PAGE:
I am finding that as we prepare our house for renting we are throwing out an immense amount of things that we had kept. Much of what we are throwing out had been kept because it represented a dream: a different type of work in optometry, things we would do to the house. It would seem that to make room for a bigger dream, we have to give up on other ones. At the same conference I referred to above, Simon Pettit said,"I want to get my own ambitions out and say Lord,'what do you think of them?'"

I am increasingly convinced that Our Lord Jesus has New Frontiers for us all. The new frontier for Elizabeth and I is not Zambia primarily but the untapped promises of God in Scripture. We must hold the name Newfrontiers lightly, there are many other streams pursuing God's promises who will cross into new frontiers, but we must be those who are motivated by the untapped promises of God.

Please pray us as we prepare the house for rental, there is a lot to do! Please pray for someone to rent the house and for a successful visa application.

In the next post, I will share about the things I want to take to Zambia.

Thursday, 2 June 2011

How can you know when God is speaking?

In the biography “A beautiful Mind” Sylvia Nasar tells the story of John Forbes Nash a Nobel Prize winner for Mathematics, who is stricken with schizophrenia. Under the influence of the disease his behaviour becomes more and more bizarre until he is hospitalised. When asked why he did the things he did, he replied that the voices telling him to do the bizarre things sounded the same as the inner voice that gave him his insight that won the Nobel Prize.
It seems that our head only has one voice. For me the voice that says I would like an iPad 2 “sounds” the same as when I felt God speak to me about Zambia. I thought it might be helpful to share the process we went through to decide if God was really telling us to go to Zambia...and why I won’t be getting an iPad 2 just yet!
Look for the track record.

I have been part of a Church that believes that God speaks to people today, for the last 30 years. The basis by which we judge if God is speaking is always does it agree with what God has said in the Bible. No matter how passionately we might feel God is saying something, the Bible trumps our feelings if what we feel God is saying disagrees with the Bible. However the Bible is silent about Zambia and iPads (unless you count Exodus 32:16) From time to time, I have shared with our congregation what I feel God has been saying and on a regular basis, people have said that what I have shared has been helpful for them in their walk with God. On occasions, God has spoken to people in situations about which I knew nothing. There have been many times I have heard from God. I have found it helpful to share what I feel God is saying, asking people to weigh what I am saying. I felt God saying “Risk a year” was like the occasions when God had spoken to other people through me.
Elizabeth and I had moved 11years before this, from Downham Way Family Church to Bexleyheath Community Church and we had both felt that God was leading us to Bexleyheath, coming to the same decision independently. The lessons we learnt in that move would prove helpful in discerning the way ahead for Zambia.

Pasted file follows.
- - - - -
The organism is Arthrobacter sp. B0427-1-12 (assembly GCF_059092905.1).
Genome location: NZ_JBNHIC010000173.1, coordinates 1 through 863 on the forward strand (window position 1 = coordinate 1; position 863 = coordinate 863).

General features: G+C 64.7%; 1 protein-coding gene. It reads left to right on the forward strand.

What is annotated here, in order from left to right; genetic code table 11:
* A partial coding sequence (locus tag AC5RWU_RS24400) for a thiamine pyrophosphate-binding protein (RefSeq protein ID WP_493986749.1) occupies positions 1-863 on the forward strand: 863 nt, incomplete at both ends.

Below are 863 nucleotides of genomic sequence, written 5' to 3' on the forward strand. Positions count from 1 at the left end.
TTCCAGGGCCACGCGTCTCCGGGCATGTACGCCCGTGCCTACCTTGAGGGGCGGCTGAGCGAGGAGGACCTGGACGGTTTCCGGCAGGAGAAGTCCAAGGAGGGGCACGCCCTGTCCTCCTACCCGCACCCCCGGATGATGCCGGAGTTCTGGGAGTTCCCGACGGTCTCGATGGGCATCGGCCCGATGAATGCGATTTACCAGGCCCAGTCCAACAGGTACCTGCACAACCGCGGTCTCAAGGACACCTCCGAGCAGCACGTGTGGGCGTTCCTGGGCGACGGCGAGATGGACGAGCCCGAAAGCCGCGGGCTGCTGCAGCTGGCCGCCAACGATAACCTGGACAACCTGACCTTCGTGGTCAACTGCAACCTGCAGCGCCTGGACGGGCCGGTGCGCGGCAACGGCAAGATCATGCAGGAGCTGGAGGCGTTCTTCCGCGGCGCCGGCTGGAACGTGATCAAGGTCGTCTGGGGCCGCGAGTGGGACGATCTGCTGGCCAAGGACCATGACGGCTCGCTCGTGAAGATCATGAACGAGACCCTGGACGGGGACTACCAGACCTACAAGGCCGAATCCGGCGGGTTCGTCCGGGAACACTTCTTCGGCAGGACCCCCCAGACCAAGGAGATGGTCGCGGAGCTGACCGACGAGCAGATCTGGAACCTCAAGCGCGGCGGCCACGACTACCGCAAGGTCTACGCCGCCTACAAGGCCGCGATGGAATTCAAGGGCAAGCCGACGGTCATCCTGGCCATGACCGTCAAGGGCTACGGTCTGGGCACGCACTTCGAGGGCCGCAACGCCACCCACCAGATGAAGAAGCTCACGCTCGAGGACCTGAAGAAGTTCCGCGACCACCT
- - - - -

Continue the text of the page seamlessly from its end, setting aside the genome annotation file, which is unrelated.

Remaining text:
Take advice from sensible people.

When I returned from Brighton, I talked over with Elizabeth what I felt God had said to me. I also discussed it with the elders of my Church: John Radcliffe and Martin Honeywood and with Dave Nunn who oversees Bexleyheath Community Church. Everyone was remarkably positive! This in no way makes them responsible for what happens to us in Zambia, but if they had had misgivings, I would have taken their thoughts very seriously. We were also very heartened by the encouragement of our children to go and see what God would do.

Understand that the Gospel is about risk taking.

John Piper writes:
Is the vision of God that we savor in worship—holy, sovereign, free, gracious—is this vision worthy of all our might?
Are we committed with all our strength to instilling and supporting and nurturing this vision in each other's hearts and in the hearts of our children?
And are we dedicated with all the power God mightily inspires within us to spread this vision of the glory of the grace of God across this city and to all the unreached peoples of the world?
If so, then let us be done with wavering. Let us put our hand to the plow and stop looking back. What risk have we ever dreamed of that would be too great for this cause? Expect great things from God and attempt great things for God! And may the Lord do what seems good to him!

Take encouragement from God

Elizabeth and I had a weekend away in May 2010 and attended the Church of Christ the King in Brighton. We were hoping that we might get some encouragement and direction about our plans for Zambia but if I am honest were a little disappointed when we discovered that Joel Virgo was going to preach about offerings for the work of the Church in Brighton, but at least we could sit with our wallets secure as we weren’t members there!